I remember walking across the city to Gastown on those rare occasions when we could afford a drink or two, and drinking Molsoms and Labatts in groups, both us and the beers, that is! I remember hitchhiking in and out, from Montreal the first time I arrived, and to Calgary and back when I got the twitch during that stay. The twitch and I have had a long relationship. Wherever I went, around Vancouver or on the road, I remember how easy it was to meet people there.
The positive connections continued to flow this trip as I drove East off the Vancouver flatlands in Hope, BC and began climbing the Frazer River Canyon on the Trans-Canada Highway. I’d hitchhiked up or down the canyon maybe six or eight times as a young man, living the wanderlust of youth. That canyon was the first culmination of my urge to go West, young man, go West, in that case with the help of my thumb.
This trip, I was driving my own car, already a very different status, the key advantage of which was that I traveled at my own pace, on my own itinerary. And the first thing I did was quickly find the trains that crawl up and down the walls on each side of the canyon, sharing what flat and open space there is with the highway, the Canadian National on one side, the Canadian Pacific on the other, criss-crossing their respective ways up and down the canyon.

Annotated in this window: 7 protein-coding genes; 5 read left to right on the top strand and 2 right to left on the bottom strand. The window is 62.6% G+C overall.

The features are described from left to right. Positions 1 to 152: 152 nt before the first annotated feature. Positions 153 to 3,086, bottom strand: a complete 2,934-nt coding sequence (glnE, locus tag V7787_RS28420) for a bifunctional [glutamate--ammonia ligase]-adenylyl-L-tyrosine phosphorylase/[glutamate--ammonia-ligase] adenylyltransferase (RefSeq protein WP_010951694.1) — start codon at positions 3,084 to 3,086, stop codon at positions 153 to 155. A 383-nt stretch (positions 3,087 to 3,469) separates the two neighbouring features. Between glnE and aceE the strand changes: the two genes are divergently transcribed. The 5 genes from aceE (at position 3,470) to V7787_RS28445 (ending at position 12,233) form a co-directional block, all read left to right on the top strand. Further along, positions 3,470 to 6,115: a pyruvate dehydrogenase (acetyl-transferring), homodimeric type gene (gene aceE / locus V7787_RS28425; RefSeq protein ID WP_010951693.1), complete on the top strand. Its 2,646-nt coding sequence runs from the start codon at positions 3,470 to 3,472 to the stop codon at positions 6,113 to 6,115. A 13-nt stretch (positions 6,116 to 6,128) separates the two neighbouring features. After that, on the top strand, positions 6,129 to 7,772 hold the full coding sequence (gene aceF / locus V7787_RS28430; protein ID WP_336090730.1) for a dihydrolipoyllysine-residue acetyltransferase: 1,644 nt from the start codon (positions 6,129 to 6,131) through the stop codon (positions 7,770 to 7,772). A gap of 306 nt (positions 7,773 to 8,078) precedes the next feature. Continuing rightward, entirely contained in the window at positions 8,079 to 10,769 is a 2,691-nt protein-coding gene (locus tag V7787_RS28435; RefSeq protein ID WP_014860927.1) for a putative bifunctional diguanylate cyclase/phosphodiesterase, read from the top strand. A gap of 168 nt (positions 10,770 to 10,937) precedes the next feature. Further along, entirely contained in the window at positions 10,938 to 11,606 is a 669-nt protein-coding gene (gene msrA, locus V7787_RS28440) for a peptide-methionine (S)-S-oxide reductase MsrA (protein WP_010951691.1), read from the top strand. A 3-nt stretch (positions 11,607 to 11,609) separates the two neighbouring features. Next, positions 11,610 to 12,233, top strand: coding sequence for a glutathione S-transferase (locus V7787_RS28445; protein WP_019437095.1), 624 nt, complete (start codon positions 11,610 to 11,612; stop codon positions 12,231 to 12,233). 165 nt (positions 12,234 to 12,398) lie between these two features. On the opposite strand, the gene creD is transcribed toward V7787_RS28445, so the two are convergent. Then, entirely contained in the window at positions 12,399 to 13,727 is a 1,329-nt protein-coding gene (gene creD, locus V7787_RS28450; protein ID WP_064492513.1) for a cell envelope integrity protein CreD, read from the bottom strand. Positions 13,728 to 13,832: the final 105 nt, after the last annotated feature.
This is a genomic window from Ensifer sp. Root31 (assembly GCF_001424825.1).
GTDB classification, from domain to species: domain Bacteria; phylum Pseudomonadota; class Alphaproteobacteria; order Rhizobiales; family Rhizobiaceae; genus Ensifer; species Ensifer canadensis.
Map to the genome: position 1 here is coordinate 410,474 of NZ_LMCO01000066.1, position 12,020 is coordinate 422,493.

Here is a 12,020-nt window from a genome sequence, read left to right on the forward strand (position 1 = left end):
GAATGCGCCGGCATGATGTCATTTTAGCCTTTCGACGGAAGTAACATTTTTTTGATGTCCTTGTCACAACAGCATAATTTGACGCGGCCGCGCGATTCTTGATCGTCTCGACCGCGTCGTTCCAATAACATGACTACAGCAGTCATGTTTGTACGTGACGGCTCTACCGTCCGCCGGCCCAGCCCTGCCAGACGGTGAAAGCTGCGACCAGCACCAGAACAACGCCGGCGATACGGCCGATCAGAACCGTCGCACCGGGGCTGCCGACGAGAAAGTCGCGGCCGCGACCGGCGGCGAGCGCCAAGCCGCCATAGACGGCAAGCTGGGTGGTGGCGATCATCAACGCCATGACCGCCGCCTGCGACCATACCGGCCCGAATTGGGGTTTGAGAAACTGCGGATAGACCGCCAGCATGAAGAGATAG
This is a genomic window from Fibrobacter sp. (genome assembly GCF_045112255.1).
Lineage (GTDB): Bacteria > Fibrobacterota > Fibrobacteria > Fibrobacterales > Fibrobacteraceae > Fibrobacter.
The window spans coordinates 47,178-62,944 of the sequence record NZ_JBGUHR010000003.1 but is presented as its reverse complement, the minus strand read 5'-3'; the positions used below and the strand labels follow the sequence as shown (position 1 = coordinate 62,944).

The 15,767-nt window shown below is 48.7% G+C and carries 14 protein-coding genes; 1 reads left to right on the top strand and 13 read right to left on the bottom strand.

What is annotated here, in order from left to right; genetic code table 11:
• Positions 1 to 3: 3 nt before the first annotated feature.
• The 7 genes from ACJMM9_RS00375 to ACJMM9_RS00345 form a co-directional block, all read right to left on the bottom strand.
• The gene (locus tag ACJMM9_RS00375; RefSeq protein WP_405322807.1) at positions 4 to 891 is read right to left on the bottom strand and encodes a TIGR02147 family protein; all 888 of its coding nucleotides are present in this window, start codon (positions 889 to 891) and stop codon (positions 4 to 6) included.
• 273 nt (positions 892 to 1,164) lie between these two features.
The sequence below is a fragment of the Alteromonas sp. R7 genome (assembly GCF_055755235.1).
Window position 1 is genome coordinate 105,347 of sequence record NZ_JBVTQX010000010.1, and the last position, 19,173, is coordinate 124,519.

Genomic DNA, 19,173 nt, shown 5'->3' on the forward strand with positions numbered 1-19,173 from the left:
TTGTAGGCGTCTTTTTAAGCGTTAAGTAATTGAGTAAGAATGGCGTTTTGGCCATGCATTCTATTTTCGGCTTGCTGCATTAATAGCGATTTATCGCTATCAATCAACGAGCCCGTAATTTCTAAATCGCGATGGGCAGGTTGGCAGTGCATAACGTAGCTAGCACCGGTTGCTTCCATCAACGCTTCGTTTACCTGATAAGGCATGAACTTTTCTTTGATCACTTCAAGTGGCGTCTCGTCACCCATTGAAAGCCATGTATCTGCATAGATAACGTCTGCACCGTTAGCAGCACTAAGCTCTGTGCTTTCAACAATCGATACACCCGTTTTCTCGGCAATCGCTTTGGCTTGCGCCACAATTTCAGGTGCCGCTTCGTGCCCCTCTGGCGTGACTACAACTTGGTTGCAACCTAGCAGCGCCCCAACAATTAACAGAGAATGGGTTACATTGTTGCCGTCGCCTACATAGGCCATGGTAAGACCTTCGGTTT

These are the railroad lines that fired my imagination as a boy reading dad’s “Railway Wonders of the World,” a four-volume set that his family had given him when he was a boy. The author described the construction of the Canadian Pacific Railway, at a time when nothing crossed Canada apart from an intrepid trapper or two. There were black and white photos of the monster steam locomotives in the mountains and on the trestles and surrounded by the navvies who built this extraordinary railroad. As a boy, I pored over it all for hours and hours.
They have never disappointed, these railroads across the mountains. The Canadian Pacific, the older of them, celebrated its 125th year crossing the country in 2010. No steam locomotives any longer, of course, but the powerful diesels of General Electric and General Motors (at least 3,000 HP each) which now power these monster freights up and down the canyon, and up and over the Selkirks and Rockies, have their own particular appeal. I found several to admire during this trip.
The trains run much more frequently now than in the 1970s when I last traveled here, and you’re not disappointed if trains are what you want to see. After returning home to Santa Cruz, I discovered why there were so many more trains. The CP now handles East-bound traffic up the Canyon, and the West-bound traffic uses the old CN (Canadian National) rails. So they don’t have to spend all their time waiting for trains going in the other direction. A kind of one-way system for trains: sensible and efficient.